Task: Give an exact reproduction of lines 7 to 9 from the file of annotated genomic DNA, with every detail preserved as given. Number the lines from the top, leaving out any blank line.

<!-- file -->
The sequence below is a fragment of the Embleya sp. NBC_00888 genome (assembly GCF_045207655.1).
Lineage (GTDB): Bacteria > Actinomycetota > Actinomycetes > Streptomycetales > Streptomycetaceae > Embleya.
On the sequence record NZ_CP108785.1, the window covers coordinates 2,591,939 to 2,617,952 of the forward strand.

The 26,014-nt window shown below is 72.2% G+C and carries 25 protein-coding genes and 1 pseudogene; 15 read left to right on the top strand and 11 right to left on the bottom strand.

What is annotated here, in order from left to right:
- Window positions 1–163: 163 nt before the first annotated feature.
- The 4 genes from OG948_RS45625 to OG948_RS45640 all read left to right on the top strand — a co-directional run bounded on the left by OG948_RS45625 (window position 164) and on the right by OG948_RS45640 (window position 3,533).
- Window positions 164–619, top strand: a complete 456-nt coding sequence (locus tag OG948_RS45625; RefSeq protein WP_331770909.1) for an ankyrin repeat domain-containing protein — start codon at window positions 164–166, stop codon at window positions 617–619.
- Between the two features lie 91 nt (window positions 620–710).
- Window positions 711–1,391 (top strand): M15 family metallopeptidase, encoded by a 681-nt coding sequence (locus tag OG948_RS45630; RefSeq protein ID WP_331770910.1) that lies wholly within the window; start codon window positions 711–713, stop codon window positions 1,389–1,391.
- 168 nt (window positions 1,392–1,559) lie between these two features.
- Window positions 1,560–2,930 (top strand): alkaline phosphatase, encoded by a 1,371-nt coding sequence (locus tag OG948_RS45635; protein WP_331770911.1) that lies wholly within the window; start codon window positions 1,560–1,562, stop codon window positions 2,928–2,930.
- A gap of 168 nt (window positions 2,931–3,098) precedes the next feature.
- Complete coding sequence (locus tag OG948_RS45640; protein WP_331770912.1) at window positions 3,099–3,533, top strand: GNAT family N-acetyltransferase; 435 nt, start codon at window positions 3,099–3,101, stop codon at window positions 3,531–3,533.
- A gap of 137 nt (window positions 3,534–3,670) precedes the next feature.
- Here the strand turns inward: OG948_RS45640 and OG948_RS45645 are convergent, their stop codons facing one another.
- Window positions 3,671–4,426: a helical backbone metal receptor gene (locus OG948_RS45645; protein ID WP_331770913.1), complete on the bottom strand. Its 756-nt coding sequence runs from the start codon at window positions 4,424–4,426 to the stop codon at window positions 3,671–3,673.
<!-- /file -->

- The 4 genes from OG948_RS45625 to OG948_RS45640 all read left to right on the top strand — a co-directional run bounded on the left by OG948_RS45625 (window position 164) and on the right by OG948_RS45640 (window position 3,533).
- Window positions 164–619, top strand: a complete 456-nt coding sequence (locus tag OG948_RS45625; RefSeq protein WP_331770909.1) for an ankyrin repeat domain-containing protein — start codon at window positions 164–166, stop codon at window positions 617–619.
- Between the two features lie 91 nt (window positions 620–710).